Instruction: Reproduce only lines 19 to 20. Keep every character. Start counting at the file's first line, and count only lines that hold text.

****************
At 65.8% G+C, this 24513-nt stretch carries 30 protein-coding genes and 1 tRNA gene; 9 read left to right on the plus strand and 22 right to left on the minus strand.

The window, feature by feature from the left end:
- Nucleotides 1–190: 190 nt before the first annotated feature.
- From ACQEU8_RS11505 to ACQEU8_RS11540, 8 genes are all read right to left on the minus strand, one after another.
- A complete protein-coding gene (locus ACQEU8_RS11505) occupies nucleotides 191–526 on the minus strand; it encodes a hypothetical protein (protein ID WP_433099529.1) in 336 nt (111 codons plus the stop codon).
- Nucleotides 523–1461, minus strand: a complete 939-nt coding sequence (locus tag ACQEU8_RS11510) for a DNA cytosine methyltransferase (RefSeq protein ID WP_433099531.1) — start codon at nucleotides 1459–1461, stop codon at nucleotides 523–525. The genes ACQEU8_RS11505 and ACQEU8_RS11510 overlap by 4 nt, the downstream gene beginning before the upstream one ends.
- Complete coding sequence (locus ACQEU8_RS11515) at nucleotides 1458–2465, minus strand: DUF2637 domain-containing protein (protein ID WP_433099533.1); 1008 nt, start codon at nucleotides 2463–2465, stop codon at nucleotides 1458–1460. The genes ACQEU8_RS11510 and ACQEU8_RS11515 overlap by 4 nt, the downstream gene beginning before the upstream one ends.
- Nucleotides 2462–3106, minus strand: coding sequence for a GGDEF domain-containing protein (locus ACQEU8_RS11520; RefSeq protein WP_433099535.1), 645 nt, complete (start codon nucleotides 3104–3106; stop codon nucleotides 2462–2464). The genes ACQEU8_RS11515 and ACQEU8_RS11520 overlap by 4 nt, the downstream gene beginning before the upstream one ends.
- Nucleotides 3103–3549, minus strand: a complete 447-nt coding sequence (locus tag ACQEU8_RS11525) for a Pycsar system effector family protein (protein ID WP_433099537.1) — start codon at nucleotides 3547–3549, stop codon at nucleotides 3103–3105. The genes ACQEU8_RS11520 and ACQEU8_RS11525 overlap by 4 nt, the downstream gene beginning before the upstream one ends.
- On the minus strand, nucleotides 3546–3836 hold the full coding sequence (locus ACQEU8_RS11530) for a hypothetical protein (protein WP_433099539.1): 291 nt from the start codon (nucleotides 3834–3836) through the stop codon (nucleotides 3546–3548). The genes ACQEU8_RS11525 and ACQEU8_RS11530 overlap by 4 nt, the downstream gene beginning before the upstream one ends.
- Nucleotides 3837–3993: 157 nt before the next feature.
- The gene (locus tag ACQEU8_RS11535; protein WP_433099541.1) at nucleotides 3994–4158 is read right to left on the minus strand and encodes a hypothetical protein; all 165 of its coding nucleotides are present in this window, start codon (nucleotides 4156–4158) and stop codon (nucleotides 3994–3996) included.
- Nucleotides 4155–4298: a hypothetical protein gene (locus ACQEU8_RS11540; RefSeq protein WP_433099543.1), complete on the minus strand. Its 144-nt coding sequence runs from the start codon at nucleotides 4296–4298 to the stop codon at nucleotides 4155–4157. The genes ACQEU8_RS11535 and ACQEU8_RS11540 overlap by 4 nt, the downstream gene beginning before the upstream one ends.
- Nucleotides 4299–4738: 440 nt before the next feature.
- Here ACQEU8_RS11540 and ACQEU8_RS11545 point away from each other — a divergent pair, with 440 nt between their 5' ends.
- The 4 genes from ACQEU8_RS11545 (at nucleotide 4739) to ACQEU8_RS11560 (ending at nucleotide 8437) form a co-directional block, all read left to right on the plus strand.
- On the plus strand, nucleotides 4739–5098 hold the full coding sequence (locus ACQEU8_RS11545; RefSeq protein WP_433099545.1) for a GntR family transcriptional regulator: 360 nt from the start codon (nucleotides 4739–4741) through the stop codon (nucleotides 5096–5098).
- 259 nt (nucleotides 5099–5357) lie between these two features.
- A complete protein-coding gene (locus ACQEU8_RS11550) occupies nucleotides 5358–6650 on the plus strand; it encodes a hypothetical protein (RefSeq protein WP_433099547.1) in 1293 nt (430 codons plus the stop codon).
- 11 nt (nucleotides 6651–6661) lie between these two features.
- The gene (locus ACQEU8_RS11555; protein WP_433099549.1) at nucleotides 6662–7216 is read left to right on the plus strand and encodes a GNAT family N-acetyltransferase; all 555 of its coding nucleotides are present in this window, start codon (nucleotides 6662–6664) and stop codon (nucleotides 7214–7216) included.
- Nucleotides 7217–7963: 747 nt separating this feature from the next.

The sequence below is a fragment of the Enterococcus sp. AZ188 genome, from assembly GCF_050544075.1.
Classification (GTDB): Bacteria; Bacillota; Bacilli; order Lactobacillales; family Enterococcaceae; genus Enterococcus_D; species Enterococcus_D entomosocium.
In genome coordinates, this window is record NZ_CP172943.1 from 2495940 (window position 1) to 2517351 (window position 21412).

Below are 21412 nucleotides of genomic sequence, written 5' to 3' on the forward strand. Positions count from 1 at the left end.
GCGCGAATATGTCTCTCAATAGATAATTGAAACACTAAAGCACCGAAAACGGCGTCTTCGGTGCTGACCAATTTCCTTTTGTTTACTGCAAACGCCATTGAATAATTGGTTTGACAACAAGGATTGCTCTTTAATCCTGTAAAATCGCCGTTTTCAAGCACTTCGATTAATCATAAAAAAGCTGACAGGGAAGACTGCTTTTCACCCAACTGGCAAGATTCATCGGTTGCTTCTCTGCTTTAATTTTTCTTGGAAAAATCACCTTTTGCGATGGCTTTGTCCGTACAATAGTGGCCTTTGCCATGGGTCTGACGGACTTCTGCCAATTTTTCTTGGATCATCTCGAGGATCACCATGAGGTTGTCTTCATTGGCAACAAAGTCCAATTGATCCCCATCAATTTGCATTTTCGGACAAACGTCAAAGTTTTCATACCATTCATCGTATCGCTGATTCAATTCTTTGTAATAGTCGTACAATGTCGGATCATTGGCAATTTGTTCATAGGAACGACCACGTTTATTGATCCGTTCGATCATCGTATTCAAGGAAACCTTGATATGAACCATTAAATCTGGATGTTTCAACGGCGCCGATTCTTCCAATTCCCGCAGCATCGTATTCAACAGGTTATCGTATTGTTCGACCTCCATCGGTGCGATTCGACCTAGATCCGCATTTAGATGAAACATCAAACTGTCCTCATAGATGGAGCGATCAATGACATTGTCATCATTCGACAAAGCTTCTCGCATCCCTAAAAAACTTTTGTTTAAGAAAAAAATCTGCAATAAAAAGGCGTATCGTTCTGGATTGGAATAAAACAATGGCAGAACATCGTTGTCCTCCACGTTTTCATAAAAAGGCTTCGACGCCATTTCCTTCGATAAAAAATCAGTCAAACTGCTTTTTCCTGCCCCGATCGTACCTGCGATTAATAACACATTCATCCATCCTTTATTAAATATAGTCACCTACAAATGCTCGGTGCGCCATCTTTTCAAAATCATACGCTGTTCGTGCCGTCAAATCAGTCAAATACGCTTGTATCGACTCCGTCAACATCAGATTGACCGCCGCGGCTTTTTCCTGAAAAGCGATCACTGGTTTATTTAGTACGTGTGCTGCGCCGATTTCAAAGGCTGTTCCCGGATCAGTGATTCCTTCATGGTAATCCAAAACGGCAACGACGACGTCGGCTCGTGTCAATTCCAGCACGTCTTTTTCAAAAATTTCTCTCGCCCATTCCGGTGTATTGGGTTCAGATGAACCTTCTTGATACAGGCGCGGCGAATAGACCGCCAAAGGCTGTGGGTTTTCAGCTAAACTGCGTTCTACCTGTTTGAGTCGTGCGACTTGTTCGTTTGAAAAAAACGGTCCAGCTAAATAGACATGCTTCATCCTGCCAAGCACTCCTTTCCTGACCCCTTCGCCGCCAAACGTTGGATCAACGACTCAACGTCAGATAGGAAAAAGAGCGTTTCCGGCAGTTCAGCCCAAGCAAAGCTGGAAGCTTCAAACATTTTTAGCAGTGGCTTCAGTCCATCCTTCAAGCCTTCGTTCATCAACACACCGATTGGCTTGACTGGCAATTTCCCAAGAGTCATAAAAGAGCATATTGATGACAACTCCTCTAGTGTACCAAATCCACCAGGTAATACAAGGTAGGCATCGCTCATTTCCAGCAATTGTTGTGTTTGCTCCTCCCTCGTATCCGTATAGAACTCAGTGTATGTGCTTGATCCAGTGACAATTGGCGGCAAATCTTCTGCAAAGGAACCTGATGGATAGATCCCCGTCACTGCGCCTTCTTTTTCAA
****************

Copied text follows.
- A complete protein-coding gene (locus ACQEU8_RS11550) occupies nucleotides 5358–6650 on the plus strand; it encodes a hypothetical protein (RefSeq protein WP_433099547.1) in 1293 nt (430 codons plus the stop codon).
- 11 nt (nucleotides 6651–6661) lie between these two features.